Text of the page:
For the time being, claims about absolute communication security rely primarily on the theoretical tenets of quantum physics. It remains to be tested and proven in actual practice. The reason for this is simple: No one has built a large quantum network. We are in a very early development stage. But as we set out on this exciting journey, we should step back to consider the hurdles that will have to be overcome.
…and the reality
Problem number one is that ground-based quantum transmissions over fiber-optic cable are now highly limited in range (from a few meters to a hundred kilometers). Not only is distance limited, but transmission durations are also short. In the majority of cases, quantum states can only be sustained for a few seconds at a time, after which they grow incoherent, i.e. they degrade. Experts are racking their brains over ways to develop quantum signal amplifiers that would make the transmissions stronger and more durable. It may be possible to solve this problem by using a semi-quantum system with transmissions taking place among trusted decoding and re-encoding nodes. Research is also focusing on developing a suitable material for the safe long-term storage of data in quantum memory beyond the few seconds achievable today.
This may not be as difficult as it sounds. There have been major breakthroughs in the struggle with the uncooperative quantum matter. Both transmission time and distance have been growing steadily. In 1998, the Austrian physicist Anton Zeilinger successfully increased the distance between entangled photons to a few hundred meters. By 2015, a team led by Stanford’s Ronald Hanson used quantum entanglement to send a message over a distance of 1.3 km. The transmission took fractions of a second and could be replicated hourly. The last three years have seen further advances, with major improvements in technical performance. Transmission distances can now reach up to 100 km with rates dozens of times those accomplished in 2015. It is now possible to send a message to a point 20 km away at 1Mbps.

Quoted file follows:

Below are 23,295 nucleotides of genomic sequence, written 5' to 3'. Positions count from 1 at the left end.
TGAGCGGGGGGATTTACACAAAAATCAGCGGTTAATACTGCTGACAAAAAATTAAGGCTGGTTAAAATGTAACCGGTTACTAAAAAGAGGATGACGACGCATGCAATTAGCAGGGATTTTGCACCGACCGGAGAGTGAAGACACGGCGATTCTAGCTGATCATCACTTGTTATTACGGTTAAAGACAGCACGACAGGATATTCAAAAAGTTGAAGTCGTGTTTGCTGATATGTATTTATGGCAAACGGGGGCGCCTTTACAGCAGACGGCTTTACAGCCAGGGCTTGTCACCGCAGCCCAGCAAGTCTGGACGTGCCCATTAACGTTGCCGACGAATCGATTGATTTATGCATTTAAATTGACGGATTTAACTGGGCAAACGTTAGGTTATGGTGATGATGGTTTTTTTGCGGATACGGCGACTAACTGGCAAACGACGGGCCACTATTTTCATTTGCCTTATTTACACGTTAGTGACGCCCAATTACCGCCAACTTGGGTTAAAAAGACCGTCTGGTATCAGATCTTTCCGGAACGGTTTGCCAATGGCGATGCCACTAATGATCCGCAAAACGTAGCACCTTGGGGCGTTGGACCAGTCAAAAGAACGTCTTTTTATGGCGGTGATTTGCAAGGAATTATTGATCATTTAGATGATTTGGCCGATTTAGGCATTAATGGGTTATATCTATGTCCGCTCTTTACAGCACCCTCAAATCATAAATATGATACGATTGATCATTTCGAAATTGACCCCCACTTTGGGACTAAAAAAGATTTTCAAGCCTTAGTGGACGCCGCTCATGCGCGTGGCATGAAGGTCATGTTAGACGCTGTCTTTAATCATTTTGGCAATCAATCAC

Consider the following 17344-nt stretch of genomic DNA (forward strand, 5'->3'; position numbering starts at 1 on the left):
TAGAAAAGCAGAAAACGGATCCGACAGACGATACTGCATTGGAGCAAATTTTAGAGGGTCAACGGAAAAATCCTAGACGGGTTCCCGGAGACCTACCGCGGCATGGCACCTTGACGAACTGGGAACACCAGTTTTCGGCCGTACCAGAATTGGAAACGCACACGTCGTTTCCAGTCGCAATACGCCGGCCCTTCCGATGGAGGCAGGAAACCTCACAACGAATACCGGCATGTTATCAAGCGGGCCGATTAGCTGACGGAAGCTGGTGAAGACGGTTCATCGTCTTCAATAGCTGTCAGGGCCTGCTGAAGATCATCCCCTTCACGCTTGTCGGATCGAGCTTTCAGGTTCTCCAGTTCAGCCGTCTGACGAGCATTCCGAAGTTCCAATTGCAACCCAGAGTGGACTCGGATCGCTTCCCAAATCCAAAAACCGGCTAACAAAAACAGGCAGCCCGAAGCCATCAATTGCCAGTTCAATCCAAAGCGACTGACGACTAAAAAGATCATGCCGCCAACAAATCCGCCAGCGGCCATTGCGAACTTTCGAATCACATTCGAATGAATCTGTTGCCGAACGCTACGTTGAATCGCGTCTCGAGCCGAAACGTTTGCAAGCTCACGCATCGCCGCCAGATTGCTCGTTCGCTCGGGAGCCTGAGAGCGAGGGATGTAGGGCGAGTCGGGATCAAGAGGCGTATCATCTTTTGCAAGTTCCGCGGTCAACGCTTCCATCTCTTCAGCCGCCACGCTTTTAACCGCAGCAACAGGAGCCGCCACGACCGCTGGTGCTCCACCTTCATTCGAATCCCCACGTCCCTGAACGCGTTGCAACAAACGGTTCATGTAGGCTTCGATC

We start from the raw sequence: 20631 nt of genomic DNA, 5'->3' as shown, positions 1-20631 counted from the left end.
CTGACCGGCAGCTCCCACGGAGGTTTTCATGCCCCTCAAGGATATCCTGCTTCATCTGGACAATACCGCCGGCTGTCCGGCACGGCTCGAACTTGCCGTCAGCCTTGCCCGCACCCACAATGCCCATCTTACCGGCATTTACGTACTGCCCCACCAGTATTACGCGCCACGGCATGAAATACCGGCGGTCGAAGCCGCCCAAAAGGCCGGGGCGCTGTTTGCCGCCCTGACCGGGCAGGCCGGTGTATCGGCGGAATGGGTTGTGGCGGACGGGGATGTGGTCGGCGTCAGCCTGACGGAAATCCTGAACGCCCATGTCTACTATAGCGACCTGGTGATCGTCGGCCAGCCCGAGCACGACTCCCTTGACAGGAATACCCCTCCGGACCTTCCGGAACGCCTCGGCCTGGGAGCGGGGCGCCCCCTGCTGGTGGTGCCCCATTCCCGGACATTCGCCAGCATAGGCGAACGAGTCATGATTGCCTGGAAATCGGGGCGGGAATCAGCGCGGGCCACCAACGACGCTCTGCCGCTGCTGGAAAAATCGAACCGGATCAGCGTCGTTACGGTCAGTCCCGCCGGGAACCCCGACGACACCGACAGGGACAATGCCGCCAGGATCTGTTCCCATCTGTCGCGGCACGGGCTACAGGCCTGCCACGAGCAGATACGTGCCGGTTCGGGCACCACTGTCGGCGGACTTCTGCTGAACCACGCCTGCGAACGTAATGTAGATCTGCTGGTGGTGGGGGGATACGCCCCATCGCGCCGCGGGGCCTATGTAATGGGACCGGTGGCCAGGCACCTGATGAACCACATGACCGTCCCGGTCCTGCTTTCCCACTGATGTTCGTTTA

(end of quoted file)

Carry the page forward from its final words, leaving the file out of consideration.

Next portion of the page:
This is not science fiction
The biggest breakthrough to date in the development of quantum technology has been made by researchers in China who sent a signal 1,200 km. No terrestrial fiber-optic line could achieve this feat so the Chinese-Austrian team experimented in space and employed lasers. Using the satellite Micius, the researchers successfully sent quantum particle pairs to several ground locations, achieving both greater distance and efficiency than fiber optic, and demonstrating the feasibility of satellite-based quantum communication. Needless to say, the experiment was complicated. One of the Chinese scientists compared the probability of a ground-based station intercepting a laser beam signal sent from space to that of a person trying to throw a coin into a piggy bank from an airplane flying at an altitude of 10 km. And although the satellite that could send signals, it was unable to store information, due to persistent difficulties in developing a storage device. However, the Micius success heartened scientists and, if the Chinese scientists’ reports can be trusted, 2030 should see a few more Micius-like satellites in space and the first large quantum internet networks being built. Dutch scientists expect to unveil the first quantum network to link multiple cities by 2020.
Quantum computing and the quantum internet represent the most fascinating frontier of information science – extremely promising and full of yet-to-be-unraveled secrets. For global cybersecurity, quantum networks would be a real game-changer.
I believe that the next breakthrough of a magnitude similar to the invention of the internet, AI and blockchain technology will occur in the field of quantum computing. Quantum networks will not replace traditional fiber-optics any time soon but in the near future, they may become a specialized territory for sending critical encrypted messages. The most likely beneficiaries will be astronauts, scientists engaged in complex calculations and the military.
You may not be reading about the quantum internet in your daily paper, but it will be built and used, and it will be sooner than you think.